Soon after this Bike-to-Work Day, cyclists may get a belated present: A law requiring a buffer zone of three feet between bikes and cars passing them in the same lane.
A bill by state Sen. Al Lowenthal, D-Long Beach, passed unanimously in the Senate Transportation and Housing Committee in April and looks likely to coast to approval. Gov. Brown has said if it reaches his desk, he will sign it.
He vetoed a similar bill last year. Along with Caltrans, the CHP and AAA, Brown took issue with a provision in the bill that required motorists who couldn’t observe a three-foot buffer to slow down to 15 miles per hour could create lengthy back-ups or spur rear-end collisions. The provision is not in the current version of the bill.
There is no opposition on file, and AAA is listed among supporters, along with the California Bicycle Coalition, the Sierra Club, Los Angeles Mayor Antonio Villaraigoso and 600 advocates.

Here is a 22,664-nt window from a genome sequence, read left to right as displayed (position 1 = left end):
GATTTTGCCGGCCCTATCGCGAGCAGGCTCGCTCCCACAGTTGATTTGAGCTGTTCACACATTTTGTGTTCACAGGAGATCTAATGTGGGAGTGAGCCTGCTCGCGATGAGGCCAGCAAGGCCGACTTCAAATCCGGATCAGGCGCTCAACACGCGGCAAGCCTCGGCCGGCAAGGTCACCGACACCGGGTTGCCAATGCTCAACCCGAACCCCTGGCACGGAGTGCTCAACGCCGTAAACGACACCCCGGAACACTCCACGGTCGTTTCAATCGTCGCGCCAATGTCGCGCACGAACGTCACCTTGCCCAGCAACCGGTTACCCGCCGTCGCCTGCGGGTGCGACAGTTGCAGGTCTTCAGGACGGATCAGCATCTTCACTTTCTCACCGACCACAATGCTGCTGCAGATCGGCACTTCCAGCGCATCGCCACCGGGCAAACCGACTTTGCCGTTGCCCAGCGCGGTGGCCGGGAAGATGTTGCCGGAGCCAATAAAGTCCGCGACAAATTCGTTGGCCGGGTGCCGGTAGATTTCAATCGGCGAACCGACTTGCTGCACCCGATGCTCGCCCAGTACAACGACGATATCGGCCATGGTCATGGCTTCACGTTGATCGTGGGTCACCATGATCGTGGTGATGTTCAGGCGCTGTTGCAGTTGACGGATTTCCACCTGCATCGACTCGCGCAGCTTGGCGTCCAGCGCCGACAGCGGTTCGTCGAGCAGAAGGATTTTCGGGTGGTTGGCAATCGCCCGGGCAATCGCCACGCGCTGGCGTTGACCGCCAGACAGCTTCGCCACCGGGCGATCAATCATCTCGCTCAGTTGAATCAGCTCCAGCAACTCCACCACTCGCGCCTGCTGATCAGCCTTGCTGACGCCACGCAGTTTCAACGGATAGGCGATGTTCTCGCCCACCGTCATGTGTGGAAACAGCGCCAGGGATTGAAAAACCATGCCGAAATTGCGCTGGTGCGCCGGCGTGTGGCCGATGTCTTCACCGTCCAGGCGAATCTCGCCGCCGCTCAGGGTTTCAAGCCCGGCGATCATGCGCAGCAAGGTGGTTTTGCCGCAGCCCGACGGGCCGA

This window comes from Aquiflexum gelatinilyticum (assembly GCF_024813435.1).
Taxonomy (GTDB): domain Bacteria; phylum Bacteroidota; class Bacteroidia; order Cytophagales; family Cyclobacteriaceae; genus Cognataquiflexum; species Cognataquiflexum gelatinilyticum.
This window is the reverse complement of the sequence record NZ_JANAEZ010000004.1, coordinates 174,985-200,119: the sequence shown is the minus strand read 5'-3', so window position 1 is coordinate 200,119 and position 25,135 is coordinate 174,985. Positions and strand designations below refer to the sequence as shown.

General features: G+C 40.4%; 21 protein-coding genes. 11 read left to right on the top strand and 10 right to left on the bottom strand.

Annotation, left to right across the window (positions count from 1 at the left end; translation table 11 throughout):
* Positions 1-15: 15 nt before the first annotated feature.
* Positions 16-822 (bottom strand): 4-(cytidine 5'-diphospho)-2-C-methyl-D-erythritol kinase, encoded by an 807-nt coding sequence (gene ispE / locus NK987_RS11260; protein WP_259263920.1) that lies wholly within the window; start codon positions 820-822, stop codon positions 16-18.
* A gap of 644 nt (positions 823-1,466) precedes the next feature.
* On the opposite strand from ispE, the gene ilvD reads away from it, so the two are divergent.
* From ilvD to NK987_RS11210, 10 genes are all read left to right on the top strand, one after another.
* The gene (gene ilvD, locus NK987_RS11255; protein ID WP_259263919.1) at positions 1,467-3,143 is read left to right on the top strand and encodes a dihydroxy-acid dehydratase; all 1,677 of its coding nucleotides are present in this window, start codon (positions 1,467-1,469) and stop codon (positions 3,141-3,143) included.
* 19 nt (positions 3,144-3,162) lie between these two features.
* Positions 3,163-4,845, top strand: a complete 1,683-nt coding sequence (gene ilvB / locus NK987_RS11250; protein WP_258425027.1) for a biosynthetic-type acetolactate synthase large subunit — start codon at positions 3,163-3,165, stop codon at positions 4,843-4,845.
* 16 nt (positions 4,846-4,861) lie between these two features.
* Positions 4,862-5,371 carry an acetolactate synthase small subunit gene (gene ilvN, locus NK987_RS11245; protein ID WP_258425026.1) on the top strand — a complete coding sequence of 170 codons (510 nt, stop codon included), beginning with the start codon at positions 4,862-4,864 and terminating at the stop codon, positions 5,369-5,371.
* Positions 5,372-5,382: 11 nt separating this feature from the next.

“I would call that kind of support overwhelming,” said Keith Higginbotham, press secretary for Lowenthal.
The way it is now, the law only requires drivers overtaking other motor vehicles and bicycles to pass at an unspecified “safe distance.”
Not good enough, says the California Bicycle Coalition. According to the organization, Pass-from-behind collisions are the leading cause of adult bike fatalities in California and the U.S.
Cyclists must often quickly dart around trash, broken glass or potholes, but if a driver is passing too closely, or “buzzing” the rider, the result can be deadly, said Dave Snyder, executive director of the organization.
“One of the problems the law is meant to address comes from a story of a rider who got buzzed by a motorist right in front of a cop,” Snyder said. “The cop said, ‘He didn’t hit you so it couldn’t have been an unsafe pass.’”
The bill will likely go to the Senate floor for a vote next week, Higginbotham said.